The dialogue and setup initially feel pretentious. The characters are professors, politicians, and other forms of self-professed intellectuals and the dialogue never lets you forget it. Potter’s script often feels overwritten with needlessly verbose language. The word choice and the pompous way lines are delivered can be highfalutin and grating when the characters are first introduced. Clarkson’s constant eyerolling and dismissive tone are particularly irritating as she judges others under her breath. This snobbish behavior creates a distancing effect that prevents the film from building traction early on. Eventually, the characters become relatable as the plot twists are introduced, but the pompous air makes the first half of this short 77-minute movie feel much longer than desired.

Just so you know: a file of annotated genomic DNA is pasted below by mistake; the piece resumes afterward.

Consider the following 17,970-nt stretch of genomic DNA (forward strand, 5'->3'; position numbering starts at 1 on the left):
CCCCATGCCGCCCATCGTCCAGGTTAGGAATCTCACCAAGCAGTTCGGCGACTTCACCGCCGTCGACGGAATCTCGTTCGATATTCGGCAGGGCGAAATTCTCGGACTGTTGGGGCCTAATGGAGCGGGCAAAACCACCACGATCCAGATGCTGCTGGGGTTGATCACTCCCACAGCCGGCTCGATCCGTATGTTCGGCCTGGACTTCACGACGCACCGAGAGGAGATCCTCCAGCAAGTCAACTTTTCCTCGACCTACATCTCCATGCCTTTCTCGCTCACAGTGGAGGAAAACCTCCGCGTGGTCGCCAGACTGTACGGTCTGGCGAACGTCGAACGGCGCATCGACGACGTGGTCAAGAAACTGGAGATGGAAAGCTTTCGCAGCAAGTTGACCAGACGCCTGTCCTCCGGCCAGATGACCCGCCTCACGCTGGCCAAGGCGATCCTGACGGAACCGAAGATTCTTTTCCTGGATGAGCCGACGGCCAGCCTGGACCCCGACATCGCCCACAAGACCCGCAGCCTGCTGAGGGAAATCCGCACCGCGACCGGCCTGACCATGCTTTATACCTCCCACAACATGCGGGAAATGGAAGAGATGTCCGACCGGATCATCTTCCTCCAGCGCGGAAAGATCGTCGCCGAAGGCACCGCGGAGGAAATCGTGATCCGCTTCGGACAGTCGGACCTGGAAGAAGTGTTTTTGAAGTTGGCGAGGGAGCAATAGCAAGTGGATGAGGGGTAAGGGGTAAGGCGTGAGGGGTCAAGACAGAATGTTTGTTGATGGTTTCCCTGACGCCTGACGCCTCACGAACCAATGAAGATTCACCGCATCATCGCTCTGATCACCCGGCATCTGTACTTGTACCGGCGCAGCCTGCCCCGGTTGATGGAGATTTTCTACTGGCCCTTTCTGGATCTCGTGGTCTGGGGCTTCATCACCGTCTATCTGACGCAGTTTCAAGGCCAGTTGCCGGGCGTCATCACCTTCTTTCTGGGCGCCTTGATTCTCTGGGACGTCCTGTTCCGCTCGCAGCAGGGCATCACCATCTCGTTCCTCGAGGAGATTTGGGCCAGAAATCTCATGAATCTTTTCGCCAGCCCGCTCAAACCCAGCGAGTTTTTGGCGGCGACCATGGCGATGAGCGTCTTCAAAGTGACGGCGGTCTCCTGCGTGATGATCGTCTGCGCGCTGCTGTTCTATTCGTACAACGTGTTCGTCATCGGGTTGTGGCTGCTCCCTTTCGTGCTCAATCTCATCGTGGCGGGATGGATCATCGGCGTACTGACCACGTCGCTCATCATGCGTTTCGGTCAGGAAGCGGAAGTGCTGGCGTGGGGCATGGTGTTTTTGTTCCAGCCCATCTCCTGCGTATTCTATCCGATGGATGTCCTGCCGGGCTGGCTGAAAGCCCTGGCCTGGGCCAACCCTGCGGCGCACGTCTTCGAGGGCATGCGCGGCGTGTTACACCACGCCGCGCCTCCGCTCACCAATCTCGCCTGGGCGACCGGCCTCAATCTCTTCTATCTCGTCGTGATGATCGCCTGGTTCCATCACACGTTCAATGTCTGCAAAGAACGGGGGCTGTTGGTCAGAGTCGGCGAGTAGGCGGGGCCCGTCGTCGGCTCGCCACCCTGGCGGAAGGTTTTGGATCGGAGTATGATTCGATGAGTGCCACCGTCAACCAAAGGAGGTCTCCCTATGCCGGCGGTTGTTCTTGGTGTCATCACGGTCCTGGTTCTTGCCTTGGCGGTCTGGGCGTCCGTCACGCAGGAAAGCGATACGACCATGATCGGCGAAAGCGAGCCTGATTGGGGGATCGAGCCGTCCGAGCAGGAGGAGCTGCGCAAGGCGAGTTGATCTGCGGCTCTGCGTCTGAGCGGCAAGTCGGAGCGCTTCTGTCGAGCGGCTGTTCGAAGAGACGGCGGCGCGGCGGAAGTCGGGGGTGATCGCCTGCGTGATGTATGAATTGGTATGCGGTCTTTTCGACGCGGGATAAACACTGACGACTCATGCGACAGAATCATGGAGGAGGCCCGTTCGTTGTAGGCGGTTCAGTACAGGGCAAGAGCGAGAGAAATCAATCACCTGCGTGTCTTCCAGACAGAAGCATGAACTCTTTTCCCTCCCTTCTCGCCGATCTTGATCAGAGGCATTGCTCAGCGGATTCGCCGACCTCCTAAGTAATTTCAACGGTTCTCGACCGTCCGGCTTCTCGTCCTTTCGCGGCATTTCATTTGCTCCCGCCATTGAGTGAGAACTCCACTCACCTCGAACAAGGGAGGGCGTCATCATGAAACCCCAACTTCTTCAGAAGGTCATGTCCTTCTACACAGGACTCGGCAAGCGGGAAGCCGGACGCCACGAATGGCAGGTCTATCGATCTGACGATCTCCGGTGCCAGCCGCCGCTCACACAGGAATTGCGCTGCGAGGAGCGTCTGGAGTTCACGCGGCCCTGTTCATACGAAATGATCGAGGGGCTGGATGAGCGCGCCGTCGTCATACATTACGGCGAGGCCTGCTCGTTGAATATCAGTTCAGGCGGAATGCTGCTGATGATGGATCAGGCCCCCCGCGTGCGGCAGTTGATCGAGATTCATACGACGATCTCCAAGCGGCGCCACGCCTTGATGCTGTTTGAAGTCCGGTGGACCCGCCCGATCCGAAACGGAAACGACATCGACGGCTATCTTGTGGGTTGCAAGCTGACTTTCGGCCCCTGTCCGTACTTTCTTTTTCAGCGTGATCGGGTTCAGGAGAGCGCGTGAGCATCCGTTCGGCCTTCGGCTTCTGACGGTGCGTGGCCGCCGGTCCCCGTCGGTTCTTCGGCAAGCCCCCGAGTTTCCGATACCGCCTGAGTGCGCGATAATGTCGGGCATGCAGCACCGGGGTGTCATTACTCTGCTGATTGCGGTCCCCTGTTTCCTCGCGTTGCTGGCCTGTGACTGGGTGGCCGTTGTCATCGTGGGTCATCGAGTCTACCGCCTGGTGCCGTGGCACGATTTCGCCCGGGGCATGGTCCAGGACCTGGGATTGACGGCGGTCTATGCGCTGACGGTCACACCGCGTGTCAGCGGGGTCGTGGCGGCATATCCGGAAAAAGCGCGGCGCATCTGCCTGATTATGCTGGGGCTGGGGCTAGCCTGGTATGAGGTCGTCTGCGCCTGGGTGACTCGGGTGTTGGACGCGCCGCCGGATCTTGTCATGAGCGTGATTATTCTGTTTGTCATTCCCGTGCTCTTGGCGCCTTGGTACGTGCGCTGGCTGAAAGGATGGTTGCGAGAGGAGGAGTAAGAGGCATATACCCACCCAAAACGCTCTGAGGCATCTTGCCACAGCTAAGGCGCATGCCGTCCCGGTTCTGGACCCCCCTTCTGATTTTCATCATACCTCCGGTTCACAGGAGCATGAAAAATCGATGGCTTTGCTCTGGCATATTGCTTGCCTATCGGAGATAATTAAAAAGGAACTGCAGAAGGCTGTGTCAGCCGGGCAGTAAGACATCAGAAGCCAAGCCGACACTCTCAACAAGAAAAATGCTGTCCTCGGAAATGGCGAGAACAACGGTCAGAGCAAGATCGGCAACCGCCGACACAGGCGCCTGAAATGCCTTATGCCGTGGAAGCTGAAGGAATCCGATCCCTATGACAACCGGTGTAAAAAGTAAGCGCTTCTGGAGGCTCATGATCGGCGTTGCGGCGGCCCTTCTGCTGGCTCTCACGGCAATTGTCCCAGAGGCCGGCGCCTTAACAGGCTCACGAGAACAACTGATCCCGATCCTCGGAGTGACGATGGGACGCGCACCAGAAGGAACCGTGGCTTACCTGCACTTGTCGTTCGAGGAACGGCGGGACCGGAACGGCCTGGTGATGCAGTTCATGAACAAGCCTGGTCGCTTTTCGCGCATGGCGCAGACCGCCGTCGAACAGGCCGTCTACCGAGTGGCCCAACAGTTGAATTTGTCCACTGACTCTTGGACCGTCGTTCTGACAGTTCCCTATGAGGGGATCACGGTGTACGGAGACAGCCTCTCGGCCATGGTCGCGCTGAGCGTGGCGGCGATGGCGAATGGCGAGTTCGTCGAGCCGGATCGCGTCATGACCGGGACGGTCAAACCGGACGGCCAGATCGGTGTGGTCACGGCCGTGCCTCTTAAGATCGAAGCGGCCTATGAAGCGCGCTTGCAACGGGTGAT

Potter’s film is essentially a chamber play. The story is confined to a few rooms in one setting and the action is dialogue-based which may have been better suited to the stage. The theatrics of the performances would have felt at home and the small scale would be more appropriate. Unlike last year’s Beatriz at Dinner, which had a similar setup, it doesn’t take advantage of its medium. On the big screen, the film struggles through its first half until the melodrama appears. As juicy details are revealed and the characters are forced out of their ivory towers, the film becomes immensely more interesting. Seeing the supposedly refined exteriors shatter when faced with decidedly low-class problems is a welcome, almost cathartic change. Each new piece of information increases the hysteria – and the humor – while Ganz’s new age healer interjects with his own unwanted hippy philosophies to the chagrin of the other partygoers trying to cope with their immediate issues. Potter shows a knack for creating social situations that quickly spiral out of control, it’s just a shame that it takes her so long to get there.